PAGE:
The Best Brazilian Coffee for us.

Which is the best Brazilian coffee for us? We hugely highlight Central São Paulo, with that type of bolder and clearly defined beverage.

Best Brazilian CoffeeThe usual best tasting coffee in the opinion of most so-called experts is the one grown in South Minas Gerais and east Mogiana and are ranked of higher taste.

Fortunately, for the sake of diversion, some people, like me, dissent from that evaluation and classify as best Brazilian coffee products from other outstanding production regions in Brazil.

Some of us prefer stronger, yet not acid, coffees that are produced in the central-west region of São Paulo State, around Garça, the city where I live to the ones I just mentioned above.

Do neighboring feelings cloud my judgment? Well, could be. But I’m not a natural born citizen, and that should count for a bit of impartiality on my side.

Anyhow, people should not take only third party opinions on matters of taste. Taste is a very personal issue and should be tested and proven individually. Find out which is your Best Brazilian Coffee.

Best Brazilian CoffeeSo, if you happen to get a hold of some of our best commercial Brazilian coffee brands, please try it. The worst thing that could happen is that you will find it a bit bold and maybe won’t want to choose it frequently, but I guarantee that you won’t think it as a bad choice of coffee either.

You may also come across some Brazilian gourmet coffee. Those, in my opinion, are the best coffee in the world. Those are a bit more expensive, but, for a greater number of people every day, completely worth it. Those that put quality above budget will find great satisfaction from gourmet Brazilian coffee.

In case you are wondering the difference between gourmet and commercial coffees, this article tries to explain it briefly.

 

Garça has been an important coffee center for the last 90 years and participated vigorously in the second coffee cycle in the 60’s and 70’s.

During those days, almost every plantable inch of ground around Garça, Bauru and Marília were covered with coffee. Garça was the zenith producer of these best great tasting Joes.

During the 80’s, Brazil suffered a major economic crisis, and Garça lost a significant part of its coffee fields. Nevertheless, the activity is still imperative to us and, since then, our economy has diversified.

That event helped, on the other hand, to improve the quality of the coffee produced in the region since only the best and most careful producers were the ones that stepped out from the shadows.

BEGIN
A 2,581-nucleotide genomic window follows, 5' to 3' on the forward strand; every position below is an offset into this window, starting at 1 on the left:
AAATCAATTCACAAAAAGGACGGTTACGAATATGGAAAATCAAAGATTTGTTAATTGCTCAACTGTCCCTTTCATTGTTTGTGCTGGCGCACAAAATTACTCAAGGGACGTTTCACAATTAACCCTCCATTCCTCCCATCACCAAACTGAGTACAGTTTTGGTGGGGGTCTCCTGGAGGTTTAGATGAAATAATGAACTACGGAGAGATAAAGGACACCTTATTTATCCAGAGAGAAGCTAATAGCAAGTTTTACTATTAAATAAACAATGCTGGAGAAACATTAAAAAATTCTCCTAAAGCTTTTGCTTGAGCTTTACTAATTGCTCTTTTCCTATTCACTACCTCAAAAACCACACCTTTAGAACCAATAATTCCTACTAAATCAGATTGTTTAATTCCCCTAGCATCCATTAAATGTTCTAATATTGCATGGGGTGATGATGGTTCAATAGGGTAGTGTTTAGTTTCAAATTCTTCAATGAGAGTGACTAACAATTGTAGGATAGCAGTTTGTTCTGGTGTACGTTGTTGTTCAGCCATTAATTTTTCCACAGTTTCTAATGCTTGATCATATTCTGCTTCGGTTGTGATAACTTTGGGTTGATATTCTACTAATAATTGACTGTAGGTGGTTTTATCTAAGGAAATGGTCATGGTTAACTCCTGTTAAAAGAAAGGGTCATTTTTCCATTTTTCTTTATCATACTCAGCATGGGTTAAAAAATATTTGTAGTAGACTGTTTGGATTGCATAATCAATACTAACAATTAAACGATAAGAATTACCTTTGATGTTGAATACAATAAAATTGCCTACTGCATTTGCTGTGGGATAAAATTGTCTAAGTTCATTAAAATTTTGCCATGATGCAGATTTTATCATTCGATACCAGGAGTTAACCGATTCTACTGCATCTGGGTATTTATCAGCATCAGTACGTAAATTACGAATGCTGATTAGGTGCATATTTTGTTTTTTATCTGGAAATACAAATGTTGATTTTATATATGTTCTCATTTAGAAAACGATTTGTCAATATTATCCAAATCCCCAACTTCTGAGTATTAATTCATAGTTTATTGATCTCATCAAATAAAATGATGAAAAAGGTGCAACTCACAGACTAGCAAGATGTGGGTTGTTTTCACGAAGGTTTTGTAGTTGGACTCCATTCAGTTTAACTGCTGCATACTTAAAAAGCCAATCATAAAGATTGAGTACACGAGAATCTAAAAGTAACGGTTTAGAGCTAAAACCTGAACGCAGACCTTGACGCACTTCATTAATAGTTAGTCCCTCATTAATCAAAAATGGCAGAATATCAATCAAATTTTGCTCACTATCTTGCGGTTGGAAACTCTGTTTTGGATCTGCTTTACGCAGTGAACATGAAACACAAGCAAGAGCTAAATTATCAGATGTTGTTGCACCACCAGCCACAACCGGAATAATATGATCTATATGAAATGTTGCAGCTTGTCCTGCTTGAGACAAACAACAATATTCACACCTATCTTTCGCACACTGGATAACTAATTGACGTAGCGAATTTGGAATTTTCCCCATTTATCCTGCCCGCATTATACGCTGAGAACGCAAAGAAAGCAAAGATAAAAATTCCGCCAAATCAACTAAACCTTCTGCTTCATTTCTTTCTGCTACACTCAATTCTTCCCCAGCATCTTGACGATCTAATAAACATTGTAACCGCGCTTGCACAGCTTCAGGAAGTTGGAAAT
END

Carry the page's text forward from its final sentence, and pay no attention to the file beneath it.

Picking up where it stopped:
We have articles for different types of Brazilian Coffee. Commercial x Gourmet Coffee Definition is a great source of information, if you are interested.

Have you ever wondered how we began to drink coffee? Check out the article,
History of Coffee Timeline.

 

Please leave a comment about The Best Brazilian Coffee.

18 thoughts on “The Best Brazilian Coffee for us.

  • 2016-04-22 at 1:55 pm
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    Great site!
    I love coffee.
    I also like the products that are visible on your site.
    They really look like something coffee lovers would love to buy!
    You provide very interesting information about the best Brazilian coffee. 🙂
    Which is the best place for coffee drinking in Brazil?

    Reply
    • 2016-04-23 at 7:42 am
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      Hello, Syed,

      Thank you so much for your words. The Best Coffee Places in Brazil will be a matter for a post, but between you and me, I can forward a hint. In São Paulo, Coffee Lab at Vila Madalena; In Rio de Janeiro, Confeitaria Colombo, a 120-year-old coffee and tea house.

      Cheers!

      Reply
  • 2016-04-25 at 10:15 am
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    When talking about Brazilian coffee’s I shared your opinion of making a more stronger cup, bold and flavorful cup. When I’m in a mood for Brazilian bean I notice that the Dry processed coffes tend to be more juicy and bold than the clean Wet processed ones. What do you think about that matter. Also what kind of method of brewing you use? Cause a a espresso machine will surely help vs the drip coffee version. Also I do my own roasted coffee, so I buy the coffee bean green to ensure freshness. Do you roast your own coffee?

    Reply
    • 2016-04-25 at 10:41 am
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      Hello, Mike,

      Thanks for stopping by and sharing your experienced impressions. They are a great asset.

      I tend not to compare espresso with drip brewing because I find them, almost as, different types of beverage. I usually prefer dip-brewed in the morning and early afternoon, leaving espresso for the rest of the day.

      Living in a coffee production area makes it really easy to find local (farmer friends) freshly roasted and ground coffees, but I have to confess, I have a thing for the supermarket Pilao brand. I think it’s a morning childhood memory “trauma”. haha.

      I drink a lot of coffee all day at different places and, the opportunity to taste just roasted and ground coffees happens lot of times. No argument that the latter is the best option for both drip and espresso.

      Best Regards and hope to you around more times.

      Reply
  • 2016-05-11 at 2:32 pm
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    For the health buffs out there, The Brazilian Journal of Infectious Diseases produced an article stating that coffee has he patoprotective benefits in Brazilian patients with chronic hepatitis C even in lower consumption than in American and European population.

    Reply
    • 2016-05-11 at 6:42 pm
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      Hello, Juan,